Michigan Governor Gretchen Whitmer signed a bill ushering in a new era of expanded voting rights for former prisoners.
The bill extends Michigan’s automatic voter registration system, currently applicable when individuals obtain a driver’s license, to other state agencies such as the Department of Corrections and the Department of Health and Human Services. Under the new law, inmates leaving prison will be issued a state identification or driver’s license from Michigan, automatically registering them to vote unless they opt-out.
“Being engaged members of their communities, including voting, is an important element of reentry for all returning citizens,” Michigan Department of Corrections spokesman Kyle Kaminski said.
Previously, incarcerated individuals could submit their personal information to the Department of State, which would then finalize their voter registration upon release. The new law streamlines the process, with the Department of State automatically processing voter registration.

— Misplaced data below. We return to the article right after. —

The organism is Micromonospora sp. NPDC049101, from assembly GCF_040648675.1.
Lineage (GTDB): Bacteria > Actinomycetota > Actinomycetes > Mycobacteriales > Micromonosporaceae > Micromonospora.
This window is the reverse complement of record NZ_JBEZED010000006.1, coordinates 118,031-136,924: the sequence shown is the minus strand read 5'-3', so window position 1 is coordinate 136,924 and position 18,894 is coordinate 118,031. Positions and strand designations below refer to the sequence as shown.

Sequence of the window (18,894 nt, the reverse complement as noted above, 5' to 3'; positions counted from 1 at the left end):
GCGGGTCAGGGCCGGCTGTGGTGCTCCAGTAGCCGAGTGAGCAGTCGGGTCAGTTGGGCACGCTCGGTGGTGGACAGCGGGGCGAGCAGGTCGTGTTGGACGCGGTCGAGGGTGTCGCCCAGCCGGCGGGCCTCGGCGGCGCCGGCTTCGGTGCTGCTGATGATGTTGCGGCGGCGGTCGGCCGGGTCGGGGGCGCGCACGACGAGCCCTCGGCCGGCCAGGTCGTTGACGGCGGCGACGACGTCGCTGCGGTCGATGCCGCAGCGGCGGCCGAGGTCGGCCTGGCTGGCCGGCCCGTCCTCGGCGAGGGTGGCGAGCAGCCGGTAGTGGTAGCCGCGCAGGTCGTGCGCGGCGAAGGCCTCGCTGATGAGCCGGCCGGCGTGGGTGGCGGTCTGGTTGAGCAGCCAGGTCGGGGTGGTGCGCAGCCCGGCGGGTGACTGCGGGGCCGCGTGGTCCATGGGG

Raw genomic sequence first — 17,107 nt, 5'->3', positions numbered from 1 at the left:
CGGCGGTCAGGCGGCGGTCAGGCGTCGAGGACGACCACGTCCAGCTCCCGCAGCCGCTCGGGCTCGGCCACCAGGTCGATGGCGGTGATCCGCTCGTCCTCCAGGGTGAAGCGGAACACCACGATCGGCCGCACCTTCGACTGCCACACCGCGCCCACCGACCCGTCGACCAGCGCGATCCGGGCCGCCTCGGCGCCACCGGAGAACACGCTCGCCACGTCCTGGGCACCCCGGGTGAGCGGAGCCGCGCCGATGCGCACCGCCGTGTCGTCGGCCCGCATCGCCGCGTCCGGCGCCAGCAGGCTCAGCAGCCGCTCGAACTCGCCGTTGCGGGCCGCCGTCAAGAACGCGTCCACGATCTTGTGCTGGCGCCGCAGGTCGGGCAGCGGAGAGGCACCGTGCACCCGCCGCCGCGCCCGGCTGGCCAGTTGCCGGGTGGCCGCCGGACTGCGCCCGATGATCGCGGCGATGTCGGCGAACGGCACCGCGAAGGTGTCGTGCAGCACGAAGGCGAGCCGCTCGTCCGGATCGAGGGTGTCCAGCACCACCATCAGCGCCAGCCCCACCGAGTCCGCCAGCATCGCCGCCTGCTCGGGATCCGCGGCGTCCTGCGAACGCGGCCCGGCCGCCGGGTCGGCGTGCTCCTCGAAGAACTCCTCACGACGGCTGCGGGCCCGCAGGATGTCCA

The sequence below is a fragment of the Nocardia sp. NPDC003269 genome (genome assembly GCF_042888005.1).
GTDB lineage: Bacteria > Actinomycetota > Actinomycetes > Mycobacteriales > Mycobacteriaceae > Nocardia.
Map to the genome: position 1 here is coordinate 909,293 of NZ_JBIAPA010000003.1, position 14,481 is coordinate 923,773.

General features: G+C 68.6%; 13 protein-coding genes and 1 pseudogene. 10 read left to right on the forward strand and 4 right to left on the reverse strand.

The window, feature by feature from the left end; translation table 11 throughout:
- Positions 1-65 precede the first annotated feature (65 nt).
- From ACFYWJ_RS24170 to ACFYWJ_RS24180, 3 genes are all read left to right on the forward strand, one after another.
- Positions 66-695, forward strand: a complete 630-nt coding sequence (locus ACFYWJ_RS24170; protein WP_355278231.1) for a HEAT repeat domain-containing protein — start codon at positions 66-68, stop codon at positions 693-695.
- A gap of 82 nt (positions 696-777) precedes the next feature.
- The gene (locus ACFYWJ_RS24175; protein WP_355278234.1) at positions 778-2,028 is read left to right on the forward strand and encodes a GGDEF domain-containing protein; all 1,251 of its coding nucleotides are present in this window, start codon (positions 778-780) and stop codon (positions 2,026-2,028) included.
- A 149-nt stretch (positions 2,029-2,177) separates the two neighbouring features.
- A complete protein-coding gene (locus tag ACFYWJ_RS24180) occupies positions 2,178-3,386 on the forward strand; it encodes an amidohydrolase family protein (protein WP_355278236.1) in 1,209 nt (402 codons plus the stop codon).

State Rep. Penelope Tsernoglou, the bill’s author, underscored the positive impact on those leaving prison, emphasizing the significance of being registered and encouraged to vote. The legislation received support from Democrats, passing in the House on a party-line vote and securing Senate approval.
The new law complements other efforts to increase voting rights access, including a larger package of 23 election and democracy bills signed by Whitmer. Detroit Pastor Terrence Devezin and former inmate and community worker Vince King lauded the law, recognizing its role in helping individuals reintegrate into society by providing identification and voting rights.
King highlighted the profound impact on political participation, allowing returning citizens to support candidates addressing crucial issues affecting their lives. The legislation removes barriers to civic engagement and fosters a sense of normalcy and belonging within communities.
“Today, we are expanding voting rights and strengthening our democracy,” Whitmer said.
Source: Black Enterprise